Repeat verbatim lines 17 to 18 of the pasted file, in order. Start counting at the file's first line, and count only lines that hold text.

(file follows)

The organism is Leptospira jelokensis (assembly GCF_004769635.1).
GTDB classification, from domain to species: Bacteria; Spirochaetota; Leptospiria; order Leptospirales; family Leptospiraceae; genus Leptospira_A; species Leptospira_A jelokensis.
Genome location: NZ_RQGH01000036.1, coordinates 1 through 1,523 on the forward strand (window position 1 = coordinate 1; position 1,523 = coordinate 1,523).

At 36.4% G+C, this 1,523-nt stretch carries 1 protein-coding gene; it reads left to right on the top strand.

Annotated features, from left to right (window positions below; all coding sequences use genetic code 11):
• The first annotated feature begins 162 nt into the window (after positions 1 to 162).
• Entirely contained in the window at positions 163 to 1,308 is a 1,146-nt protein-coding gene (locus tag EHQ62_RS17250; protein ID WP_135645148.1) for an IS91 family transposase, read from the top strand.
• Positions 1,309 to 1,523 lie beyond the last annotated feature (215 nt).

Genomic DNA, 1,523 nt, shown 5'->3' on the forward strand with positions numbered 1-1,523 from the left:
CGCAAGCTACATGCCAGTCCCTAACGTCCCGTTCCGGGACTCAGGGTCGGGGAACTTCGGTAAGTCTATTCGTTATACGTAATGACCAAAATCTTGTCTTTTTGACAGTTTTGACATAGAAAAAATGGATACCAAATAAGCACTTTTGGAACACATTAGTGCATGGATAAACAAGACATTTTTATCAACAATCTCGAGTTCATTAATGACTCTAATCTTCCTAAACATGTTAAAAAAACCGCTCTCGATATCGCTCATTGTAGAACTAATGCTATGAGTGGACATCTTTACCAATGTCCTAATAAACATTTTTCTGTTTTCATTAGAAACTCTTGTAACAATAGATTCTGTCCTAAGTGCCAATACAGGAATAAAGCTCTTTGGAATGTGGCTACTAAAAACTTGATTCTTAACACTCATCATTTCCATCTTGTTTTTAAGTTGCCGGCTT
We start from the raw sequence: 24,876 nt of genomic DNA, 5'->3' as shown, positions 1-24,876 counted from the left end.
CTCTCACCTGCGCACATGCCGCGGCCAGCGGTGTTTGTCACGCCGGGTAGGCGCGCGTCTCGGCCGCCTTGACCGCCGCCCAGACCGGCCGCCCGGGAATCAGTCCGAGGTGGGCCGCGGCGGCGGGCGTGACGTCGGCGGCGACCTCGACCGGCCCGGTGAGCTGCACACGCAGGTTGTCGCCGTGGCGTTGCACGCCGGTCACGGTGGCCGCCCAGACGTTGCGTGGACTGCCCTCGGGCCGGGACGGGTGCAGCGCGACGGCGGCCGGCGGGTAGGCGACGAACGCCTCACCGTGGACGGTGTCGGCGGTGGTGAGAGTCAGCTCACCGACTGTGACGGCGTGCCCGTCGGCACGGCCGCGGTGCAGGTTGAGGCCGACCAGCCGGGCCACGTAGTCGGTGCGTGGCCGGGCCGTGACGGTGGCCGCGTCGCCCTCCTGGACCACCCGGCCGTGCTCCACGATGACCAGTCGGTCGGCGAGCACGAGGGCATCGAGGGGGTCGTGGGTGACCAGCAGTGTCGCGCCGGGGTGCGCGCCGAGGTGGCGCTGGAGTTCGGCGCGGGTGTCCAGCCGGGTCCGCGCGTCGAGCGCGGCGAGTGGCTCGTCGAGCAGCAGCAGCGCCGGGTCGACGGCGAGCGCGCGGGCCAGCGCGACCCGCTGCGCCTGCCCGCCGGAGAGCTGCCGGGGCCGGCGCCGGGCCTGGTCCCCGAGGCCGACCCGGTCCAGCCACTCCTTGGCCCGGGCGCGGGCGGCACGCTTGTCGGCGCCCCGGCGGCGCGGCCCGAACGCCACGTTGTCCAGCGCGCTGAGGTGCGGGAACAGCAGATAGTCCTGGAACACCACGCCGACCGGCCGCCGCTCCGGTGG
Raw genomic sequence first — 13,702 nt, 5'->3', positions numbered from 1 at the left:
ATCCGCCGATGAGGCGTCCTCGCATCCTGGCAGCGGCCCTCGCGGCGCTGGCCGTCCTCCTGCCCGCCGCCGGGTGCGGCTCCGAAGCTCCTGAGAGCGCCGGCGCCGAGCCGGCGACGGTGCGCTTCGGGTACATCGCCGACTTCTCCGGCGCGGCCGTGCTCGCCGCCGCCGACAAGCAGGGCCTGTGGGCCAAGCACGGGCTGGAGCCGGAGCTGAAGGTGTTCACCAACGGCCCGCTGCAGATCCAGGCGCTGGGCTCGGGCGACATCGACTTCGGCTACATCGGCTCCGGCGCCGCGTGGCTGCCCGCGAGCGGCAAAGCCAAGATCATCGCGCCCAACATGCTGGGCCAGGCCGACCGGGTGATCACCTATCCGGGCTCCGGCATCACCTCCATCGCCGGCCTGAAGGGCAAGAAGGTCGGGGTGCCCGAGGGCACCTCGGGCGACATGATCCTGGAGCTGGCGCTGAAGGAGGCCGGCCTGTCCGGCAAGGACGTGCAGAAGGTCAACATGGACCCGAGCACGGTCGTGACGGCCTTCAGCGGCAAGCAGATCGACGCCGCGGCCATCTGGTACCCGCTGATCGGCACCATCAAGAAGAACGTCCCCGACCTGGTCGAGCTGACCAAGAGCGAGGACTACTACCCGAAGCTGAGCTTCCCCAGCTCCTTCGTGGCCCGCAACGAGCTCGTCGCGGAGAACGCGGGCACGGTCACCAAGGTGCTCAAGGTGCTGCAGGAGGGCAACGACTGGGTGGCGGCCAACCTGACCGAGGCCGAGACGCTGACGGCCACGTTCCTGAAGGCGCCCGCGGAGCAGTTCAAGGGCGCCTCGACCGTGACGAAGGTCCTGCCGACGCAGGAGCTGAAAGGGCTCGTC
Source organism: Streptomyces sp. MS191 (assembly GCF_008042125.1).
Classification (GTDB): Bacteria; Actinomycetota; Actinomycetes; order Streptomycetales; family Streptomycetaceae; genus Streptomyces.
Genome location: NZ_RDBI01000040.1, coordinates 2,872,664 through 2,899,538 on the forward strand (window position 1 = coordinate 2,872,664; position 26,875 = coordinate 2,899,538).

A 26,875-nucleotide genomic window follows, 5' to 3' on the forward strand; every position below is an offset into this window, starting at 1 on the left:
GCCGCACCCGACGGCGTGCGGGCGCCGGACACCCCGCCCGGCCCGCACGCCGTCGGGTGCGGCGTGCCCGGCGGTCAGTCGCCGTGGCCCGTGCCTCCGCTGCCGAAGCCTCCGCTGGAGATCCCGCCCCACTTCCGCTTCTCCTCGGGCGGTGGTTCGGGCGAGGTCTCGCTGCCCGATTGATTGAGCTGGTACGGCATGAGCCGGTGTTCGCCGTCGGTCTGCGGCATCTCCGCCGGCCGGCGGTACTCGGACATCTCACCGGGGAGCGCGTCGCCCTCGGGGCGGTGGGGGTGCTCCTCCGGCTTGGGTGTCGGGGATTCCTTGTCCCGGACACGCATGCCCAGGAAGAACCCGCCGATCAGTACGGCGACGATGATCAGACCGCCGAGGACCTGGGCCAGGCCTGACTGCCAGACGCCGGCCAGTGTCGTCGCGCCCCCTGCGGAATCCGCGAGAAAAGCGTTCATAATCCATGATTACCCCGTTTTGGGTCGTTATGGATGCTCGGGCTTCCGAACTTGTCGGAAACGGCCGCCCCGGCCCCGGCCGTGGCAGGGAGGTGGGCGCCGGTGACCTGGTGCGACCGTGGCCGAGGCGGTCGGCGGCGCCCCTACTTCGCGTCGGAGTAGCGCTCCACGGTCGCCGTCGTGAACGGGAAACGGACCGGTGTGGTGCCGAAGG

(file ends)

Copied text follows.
Genome location: NZ_RDBI01000040.1, coordinates 2,872,664 through 2,899,538 on the forward strand (window position 1 = coordinate 2,872,664; position 26,875 = coordinate 2,899,538).

A 26,875-nucleotide genomic window follows, 5' to 3' on the forward strand; every position below is an offset into this window, starting at 1 on the left: